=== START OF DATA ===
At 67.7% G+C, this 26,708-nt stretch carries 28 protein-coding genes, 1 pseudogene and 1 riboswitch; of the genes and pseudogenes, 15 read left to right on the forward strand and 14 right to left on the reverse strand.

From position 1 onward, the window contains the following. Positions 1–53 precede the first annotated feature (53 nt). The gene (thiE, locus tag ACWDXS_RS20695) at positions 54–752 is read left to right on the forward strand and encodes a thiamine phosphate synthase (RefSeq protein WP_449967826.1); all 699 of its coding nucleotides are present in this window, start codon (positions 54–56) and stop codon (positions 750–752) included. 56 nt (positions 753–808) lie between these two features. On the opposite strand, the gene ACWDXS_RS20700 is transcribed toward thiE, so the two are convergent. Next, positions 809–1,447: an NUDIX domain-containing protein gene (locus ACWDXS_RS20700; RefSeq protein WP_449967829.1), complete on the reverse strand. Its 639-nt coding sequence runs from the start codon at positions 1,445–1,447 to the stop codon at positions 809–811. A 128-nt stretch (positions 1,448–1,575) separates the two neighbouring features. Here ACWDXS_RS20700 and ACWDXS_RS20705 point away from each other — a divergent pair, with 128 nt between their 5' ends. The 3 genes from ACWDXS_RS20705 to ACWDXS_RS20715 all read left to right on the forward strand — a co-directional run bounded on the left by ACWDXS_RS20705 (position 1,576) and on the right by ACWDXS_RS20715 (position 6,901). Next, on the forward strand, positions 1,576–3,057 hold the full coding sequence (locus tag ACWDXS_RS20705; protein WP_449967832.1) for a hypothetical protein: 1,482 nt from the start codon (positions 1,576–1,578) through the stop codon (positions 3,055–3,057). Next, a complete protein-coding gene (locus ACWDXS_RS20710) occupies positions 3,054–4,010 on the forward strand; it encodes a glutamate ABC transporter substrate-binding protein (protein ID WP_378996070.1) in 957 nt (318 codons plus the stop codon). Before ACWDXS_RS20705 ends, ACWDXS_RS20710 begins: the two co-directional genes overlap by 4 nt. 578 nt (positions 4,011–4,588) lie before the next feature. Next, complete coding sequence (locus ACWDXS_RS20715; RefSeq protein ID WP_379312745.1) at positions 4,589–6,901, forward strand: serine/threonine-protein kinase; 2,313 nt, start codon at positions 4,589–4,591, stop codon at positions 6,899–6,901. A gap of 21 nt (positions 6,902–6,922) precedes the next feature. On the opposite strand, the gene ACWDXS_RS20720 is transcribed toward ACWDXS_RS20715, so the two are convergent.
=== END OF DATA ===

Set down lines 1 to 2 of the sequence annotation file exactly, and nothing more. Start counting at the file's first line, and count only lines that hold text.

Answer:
At 67.7% G+C, this 26,708-nt stretch carries 28 protein-coding genes, 1 pseudogene and 1 riboswitch; of the genes and pseudogenes, 15 read left to right on the forward strand and 14 right to left on the reverse strand.

From position 1 onward, the window contains the following. Positions 1–53 precede the first annotated feature (53 nt). The gene (thiE, locus tag ACWDXS_RS20695) at positions 54–752 is read left to right on the forward strand and encodes a thiamine phosphate synthase (RefSeq protein WP_449967826.1); all 699 of its coding nucleotides are present in this window, start codon (positions 54–56) and stop codon (positions 750–752) included. 56 nt (positions 753–808) lie between these two features. On the opposite strand, the gene ACWDXS_RS20700 is transcribed toward thiE, so the two are convergent. Next, positions 809–1,447: an NUDIX domain-containing protein gene (locus ACWDXS_RS20700; RefSeq protein WP_449967829.1), complete on the reverse strand. Its 639-nt coding sequence runs from the start codon at positions 1,445–1,447 to the stop codon at positions 809–811. A 128-nt stretch (positions 1,448–1,575) separates the two neighbouring features. Here ACWDXS_RS20700 and ACWDXS_RS20705 point away from each other — a divergent pair, with 128 nt between their 5' ends. The 3 genes from ACWDXS_RS20705 to ACWDXS_RS20715 all read left to right on the forward strand — a co-directional run bounded on the left by ACWDXS_RS20705 (position 1,576) and on the right by ACWDXS_RS20715 (position 6,901). Next, on the forward strand, positions 1,576–3,057 hold the full coding sequence (locus tag ACWDXS_RS20705; protein WP_449967832.1) for a hypothetical protein: 1,482 nt from the start codon (positions 1,576–1,578) through the stop codon (positions 3,055–3,057). Next, a complete protein-coding gene (locus ACWDXS_RS20710) occupies positions 3,054–4,010 on the forward strand; it encodes a glutamate ABC transporter substrate-binding protein (protein ID WP_378996070.1) in 957 nt (318 codons plus the stop codon). Before ACWDXS_RS20705 ends, ACWDXS_RS20710 begins: the two co-directional genes overlap by 4 nt. 578 nt (positions 4,011–4,588) lie before the next feature. Next, complete coding sequence (locus ACWDXS_RS20715; RefSeq protein ID WP_379312745.1) at positions 4,589–6,901, forward strand: serine/threonine-protein kinase; 2,313 nt, start codon at positions 4,589–4,591, stop codon at positions 6,899–6,901. A gap of 21 nt (positions 6,902–6,922) precedes the next feature. On the opposite strand, the gene ACWDXS_RS20720 is transcribed toward ACWDXS_RS20715, so the two are convergent.